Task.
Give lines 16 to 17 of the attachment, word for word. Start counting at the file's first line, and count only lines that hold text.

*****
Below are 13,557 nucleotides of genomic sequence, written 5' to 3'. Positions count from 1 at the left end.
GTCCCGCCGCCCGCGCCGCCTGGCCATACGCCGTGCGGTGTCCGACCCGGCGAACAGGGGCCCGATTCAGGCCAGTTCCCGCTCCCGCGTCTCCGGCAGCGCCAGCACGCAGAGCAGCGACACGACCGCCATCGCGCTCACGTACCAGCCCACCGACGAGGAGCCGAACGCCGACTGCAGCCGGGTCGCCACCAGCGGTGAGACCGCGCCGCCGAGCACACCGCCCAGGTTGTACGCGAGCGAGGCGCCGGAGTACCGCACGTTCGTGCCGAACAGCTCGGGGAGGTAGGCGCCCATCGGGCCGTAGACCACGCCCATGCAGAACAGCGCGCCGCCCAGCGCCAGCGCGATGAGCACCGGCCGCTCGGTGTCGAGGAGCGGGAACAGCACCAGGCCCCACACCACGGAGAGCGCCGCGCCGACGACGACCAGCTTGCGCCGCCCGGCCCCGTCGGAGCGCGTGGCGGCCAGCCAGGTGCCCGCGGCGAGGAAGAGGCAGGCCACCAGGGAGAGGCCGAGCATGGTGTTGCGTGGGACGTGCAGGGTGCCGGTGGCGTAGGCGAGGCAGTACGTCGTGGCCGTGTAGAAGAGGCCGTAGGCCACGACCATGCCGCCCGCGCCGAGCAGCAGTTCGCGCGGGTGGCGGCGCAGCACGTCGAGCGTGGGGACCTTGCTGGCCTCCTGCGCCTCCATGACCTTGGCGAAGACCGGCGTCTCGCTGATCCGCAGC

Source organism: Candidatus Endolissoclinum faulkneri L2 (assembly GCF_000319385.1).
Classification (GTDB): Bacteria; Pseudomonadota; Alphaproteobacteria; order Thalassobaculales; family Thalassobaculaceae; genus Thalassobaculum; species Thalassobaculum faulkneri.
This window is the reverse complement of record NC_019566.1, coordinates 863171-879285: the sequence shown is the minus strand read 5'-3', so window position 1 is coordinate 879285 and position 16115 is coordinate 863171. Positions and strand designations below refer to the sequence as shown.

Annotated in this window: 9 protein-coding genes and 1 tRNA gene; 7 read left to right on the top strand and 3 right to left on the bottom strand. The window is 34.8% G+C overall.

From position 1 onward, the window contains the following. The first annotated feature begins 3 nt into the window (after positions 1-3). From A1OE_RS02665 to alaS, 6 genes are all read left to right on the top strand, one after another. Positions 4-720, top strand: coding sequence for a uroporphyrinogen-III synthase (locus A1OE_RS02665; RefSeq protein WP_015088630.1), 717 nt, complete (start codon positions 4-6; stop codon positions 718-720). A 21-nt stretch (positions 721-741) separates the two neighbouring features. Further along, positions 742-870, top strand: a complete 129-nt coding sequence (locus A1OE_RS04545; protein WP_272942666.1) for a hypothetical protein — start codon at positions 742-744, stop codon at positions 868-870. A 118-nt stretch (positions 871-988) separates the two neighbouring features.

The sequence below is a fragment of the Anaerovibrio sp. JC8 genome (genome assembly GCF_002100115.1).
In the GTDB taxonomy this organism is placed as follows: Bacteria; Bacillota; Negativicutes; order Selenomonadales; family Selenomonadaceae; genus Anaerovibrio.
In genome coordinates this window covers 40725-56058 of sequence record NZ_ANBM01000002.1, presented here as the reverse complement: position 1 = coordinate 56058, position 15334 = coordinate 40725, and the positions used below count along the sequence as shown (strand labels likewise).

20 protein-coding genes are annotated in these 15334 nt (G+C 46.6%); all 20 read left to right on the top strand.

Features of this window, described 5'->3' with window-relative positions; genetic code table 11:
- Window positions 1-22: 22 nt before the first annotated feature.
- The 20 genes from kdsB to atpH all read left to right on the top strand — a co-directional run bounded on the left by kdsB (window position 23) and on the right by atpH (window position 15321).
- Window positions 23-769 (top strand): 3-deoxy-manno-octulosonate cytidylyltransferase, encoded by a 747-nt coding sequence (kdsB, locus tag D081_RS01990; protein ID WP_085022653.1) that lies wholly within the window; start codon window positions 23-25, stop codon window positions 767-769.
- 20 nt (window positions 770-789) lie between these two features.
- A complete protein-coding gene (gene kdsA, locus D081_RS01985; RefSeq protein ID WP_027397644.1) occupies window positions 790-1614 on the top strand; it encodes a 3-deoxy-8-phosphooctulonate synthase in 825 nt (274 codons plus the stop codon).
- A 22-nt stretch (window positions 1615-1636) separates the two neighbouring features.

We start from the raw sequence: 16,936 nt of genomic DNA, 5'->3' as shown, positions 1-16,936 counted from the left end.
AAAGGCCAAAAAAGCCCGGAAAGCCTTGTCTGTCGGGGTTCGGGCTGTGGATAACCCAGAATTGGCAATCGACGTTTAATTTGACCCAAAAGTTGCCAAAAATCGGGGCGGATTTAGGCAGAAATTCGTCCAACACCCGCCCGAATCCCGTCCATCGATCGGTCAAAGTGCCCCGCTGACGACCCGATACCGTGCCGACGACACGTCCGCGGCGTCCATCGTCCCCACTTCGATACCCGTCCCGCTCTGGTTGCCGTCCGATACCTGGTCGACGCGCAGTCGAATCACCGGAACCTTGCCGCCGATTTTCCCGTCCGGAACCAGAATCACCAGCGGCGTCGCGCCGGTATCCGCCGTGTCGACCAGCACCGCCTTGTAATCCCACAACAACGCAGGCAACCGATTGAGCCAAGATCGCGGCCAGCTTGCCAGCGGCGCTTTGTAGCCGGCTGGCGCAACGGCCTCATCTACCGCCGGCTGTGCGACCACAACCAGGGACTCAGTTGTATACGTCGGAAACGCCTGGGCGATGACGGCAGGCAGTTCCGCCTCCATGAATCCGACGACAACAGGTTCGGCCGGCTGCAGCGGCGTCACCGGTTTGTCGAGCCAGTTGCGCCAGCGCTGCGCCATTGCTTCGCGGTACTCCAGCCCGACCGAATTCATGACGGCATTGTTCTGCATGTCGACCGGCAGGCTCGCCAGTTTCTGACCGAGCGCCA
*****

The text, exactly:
- 20 nt (window positions 770-789) lie between these two features.
- A complete protein-coding gene (gene kdsA, locus D081_RS01985; RefSeq protein ID WP_027397644.1) occupies window positions 790-1614 on the top strand; it encodes a 3-deoxy-8-phosphooctulonate synthase in 825 nt (274 codons plus the stop codon).